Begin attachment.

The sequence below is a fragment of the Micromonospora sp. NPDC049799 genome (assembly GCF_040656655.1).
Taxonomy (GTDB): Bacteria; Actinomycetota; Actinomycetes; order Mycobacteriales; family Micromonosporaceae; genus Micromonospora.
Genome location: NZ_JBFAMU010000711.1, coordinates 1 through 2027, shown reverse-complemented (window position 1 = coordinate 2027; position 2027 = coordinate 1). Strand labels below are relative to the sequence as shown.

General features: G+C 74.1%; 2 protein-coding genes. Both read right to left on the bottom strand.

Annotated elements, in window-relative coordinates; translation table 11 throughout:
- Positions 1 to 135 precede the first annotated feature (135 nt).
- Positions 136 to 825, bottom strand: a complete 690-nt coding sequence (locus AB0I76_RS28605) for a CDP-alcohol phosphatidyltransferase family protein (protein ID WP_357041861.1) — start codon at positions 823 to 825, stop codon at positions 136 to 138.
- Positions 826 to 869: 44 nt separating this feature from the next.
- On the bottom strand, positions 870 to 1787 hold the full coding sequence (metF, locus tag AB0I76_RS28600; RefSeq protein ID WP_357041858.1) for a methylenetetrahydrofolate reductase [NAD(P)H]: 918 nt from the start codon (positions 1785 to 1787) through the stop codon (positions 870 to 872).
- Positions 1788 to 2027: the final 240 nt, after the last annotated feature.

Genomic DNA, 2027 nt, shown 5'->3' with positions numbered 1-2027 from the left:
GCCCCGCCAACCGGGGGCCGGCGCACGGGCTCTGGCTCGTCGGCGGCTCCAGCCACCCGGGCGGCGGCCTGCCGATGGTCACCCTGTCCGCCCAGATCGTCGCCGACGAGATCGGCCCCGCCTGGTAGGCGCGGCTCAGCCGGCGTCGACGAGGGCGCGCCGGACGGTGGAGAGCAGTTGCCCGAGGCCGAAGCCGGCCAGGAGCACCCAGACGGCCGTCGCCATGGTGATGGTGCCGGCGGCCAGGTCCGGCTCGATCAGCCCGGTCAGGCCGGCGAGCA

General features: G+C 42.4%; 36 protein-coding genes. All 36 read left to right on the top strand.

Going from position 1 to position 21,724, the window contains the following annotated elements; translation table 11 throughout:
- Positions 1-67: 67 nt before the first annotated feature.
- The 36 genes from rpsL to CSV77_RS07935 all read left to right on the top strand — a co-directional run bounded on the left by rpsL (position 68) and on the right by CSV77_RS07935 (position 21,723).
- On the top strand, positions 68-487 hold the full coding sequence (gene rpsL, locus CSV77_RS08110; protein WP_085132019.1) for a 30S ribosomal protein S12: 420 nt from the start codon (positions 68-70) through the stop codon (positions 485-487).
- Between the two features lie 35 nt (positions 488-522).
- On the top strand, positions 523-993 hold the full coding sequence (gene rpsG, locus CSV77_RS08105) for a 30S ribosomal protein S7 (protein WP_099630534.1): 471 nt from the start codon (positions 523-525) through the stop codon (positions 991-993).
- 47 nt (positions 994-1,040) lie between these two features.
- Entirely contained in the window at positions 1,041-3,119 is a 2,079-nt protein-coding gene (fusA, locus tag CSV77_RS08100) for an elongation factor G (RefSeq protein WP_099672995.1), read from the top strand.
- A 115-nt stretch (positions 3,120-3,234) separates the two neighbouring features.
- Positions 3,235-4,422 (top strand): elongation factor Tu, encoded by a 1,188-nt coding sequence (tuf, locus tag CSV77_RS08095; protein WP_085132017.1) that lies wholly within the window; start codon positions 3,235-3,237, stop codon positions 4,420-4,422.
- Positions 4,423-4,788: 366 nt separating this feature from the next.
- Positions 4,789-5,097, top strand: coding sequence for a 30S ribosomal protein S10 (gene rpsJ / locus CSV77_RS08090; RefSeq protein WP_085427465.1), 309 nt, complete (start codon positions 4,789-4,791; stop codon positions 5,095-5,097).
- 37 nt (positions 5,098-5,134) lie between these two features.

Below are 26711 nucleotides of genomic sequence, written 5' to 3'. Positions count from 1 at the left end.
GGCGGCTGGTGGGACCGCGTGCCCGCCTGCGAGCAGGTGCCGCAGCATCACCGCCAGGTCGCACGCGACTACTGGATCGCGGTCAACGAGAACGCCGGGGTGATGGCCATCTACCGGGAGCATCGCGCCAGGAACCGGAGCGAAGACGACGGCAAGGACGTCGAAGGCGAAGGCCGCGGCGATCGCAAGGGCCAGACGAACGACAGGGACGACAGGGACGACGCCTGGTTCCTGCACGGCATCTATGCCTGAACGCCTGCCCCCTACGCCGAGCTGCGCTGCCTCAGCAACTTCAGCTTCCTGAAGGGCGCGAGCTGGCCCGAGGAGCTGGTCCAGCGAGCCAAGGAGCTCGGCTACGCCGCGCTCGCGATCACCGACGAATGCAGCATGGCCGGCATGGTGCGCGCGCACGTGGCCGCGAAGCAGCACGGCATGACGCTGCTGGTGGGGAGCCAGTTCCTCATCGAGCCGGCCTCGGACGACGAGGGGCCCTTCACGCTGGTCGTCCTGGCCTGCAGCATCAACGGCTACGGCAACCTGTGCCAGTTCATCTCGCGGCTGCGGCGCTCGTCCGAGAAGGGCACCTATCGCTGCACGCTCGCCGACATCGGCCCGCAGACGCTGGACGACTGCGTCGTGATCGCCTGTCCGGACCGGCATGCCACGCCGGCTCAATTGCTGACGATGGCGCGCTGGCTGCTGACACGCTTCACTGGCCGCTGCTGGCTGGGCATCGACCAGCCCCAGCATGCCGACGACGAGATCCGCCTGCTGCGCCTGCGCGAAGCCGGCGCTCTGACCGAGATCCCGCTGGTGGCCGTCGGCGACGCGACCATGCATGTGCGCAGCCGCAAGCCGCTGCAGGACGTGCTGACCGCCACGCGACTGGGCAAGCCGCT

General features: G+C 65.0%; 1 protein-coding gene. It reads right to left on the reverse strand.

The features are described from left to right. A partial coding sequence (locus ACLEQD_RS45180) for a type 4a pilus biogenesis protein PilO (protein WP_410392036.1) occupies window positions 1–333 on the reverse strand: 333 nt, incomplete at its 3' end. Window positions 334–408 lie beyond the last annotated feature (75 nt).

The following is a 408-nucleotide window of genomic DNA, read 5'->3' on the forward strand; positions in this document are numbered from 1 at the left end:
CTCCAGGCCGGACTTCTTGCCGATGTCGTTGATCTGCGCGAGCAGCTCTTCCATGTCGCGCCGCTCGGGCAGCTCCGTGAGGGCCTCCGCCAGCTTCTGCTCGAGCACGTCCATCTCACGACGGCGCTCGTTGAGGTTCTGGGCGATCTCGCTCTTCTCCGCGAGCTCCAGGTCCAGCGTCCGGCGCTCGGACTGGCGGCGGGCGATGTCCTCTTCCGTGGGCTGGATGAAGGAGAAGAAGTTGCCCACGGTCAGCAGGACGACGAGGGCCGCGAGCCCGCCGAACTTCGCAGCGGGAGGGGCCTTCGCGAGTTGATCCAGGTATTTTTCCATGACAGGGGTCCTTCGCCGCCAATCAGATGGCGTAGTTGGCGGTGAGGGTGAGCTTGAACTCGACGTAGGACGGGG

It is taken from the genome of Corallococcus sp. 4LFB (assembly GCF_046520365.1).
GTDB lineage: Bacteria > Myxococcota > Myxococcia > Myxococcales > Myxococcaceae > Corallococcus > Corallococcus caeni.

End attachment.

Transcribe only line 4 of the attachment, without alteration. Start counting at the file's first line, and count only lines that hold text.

General features: G+C 74.1%; 2 protein-coding genes. Both read right to left on the bottom strand.